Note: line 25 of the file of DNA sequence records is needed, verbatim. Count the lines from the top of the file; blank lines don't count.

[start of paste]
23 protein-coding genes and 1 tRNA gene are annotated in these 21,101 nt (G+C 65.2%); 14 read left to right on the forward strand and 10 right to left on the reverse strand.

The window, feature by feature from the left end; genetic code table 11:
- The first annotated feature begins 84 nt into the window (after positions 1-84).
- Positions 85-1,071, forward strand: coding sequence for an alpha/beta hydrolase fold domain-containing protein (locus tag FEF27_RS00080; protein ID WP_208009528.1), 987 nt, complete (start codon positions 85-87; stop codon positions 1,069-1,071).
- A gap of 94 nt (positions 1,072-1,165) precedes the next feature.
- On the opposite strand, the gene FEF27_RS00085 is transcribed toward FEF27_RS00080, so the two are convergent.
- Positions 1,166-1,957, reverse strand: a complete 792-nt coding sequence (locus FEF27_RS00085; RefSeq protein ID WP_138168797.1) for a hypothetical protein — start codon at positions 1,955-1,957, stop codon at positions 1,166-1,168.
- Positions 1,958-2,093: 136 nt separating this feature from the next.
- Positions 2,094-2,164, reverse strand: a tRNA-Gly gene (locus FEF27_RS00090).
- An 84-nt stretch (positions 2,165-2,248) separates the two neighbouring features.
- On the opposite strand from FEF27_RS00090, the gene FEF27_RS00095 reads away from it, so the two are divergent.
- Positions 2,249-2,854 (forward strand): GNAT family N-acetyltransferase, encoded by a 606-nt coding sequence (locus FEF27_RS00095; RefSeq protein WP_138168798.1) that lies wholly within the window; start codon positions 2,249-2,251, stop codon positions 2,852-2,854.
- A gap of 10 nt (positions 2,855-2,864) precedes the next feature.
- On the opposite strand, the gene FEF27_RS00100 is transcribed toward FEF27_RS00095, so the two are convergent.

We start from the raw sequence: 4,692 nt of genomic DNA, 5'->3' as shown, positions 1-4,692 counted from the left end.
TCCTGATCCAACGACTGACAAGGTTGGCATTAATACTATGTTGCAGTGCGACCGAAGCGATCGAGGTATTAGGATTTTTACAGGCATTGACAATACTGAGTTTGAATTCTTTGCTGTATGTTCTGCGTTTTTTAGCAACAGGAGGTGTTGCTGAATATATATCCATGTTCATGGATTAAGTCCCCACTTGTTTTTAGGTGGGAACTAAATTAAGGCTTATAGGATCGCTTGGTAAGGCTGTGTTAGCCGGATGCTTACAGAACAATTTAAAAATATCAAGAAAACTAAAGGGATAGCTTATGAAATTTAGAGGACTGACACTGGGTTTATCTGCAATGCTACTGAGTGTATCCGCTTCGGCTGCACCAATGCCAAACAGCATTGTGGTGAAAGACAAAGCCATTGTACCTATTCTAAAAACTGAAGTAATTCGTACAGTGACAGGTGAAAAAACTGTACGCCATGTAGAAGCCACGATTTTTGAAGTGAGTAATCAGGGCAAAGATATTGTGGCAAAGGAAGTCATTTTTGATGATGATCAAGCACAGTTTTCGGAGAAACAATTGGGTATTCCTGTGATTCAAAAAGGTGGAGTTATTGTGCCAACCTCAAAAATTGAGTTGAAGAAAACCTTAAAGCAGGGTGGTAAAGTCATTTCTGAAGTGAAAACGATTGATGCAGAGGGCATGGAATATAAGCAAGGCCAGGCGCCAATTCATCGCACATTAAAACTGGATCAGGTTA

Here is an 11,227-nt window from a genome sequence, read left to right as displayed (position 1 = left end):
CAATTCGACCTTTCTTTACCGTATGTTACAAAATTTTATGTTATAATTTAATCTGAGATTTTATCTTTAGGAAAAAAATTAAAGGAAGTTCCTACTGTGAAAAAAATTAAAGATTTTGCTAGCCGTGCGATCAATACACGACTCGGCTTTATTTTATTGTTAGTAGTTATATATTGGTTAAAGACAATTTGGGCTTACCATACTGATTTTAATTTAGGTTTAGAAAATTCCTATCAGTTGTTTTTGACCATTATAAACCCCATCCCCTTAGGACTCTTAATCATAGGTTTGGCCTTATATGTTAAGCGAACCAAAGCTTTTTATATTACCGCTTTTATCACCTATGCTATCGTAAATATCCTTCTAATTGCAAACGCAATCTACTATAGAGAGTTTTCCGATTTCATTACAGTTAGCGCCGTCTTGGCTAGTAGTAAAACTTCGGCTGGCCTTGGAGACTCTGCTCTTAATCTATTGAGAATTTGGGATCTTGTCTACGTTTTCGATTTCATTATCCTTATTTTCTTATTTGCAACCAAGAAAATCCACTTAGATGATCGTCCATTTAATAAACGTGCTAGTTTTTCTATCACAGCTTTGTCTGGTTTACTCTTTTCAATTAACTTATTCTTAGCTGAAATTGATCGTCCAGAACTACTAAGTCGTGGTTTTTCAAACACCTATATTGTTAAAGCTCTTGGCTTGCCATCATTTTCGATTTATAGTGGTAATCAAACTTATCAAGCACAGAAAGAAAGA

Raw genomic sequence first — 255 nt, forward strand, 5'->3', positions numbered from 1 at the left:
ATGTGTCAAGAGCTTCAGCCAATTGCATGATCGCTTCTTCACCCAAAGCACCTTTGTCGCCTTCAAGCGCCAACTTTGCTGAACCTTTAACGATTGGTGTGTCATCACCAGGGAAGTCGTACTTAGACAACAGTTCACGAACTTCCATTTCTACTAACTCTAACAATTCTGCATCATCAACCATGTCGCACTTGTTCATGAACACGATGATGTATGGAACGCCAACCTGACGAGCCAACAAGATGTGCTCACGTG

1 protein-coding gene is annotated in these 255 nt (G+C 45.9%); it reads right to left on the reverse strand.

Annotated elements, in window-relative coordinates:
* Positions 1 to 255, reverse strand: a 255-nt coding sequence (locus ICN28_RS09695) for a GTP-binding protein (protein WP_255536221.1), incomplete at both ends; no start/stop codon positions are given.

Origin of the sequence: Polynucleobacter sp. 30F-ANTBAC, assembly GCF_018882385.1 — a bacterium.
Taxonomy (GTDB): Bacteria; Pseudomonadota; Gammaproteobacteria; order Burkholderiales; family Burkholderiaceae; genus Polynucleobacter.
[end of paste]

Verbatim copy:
Taxonomy (GTDB): Bacteria; Pseudomonadota; Gammaproteobacteria; order Burkholderiales; family Burkholderiaceae; genus Polynucleobacter.